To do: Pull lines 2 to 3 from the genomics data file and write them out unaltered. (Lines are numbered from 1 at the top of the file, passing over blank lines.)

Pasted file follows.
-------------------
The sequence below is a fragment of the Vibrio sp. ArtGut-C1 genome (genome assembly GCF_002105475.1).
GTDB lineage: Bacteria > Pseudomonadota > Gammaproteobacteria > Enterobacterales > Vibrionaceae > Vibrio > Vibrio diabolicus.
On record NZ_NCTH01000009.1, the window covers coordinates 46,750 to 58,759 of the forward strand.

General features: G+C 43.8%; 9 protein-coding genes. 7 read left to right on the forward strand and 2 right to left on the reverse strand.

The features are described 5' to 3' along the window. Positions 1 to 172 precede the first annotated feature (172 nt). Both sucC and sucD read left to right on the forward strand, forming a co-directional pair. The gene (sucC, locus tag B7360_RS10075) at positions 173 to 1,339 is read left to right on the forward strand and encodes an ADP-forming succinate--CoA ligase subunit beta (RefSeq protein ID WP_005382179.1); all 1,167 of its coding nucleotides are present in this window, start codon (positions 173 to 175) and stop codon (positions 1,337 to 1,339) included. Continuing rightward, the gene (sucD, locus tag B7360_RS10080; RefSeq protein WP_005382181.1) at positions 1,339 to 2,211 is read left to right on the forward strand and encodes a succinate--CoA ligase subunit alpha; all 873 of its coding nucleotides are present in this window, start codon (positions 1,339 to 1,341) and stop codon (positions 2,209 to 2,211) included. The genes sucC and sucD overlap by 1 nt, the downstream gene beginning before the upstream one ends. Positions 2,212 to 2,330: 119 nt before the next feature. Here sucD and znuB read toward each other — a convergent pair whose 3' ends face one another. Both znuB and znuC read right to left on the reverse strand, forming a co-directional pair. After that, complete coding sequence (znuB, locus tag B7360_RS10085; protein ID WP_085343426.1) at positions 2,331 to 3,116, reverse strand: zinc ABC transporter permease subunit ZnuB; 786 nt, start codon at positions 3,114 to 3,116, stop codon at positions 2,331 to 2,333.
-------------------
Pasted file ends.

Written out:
GTDB lineage: Bacteria > Pseudomonadota > Gammaproteobacteria > Enterobacterales > Vibrionaceae > Vibrio > Vibrio diabolicus.
On record NZ_NCTH01000009.1, the window covers coordinates 46,750 to 58,759 of the forward strand.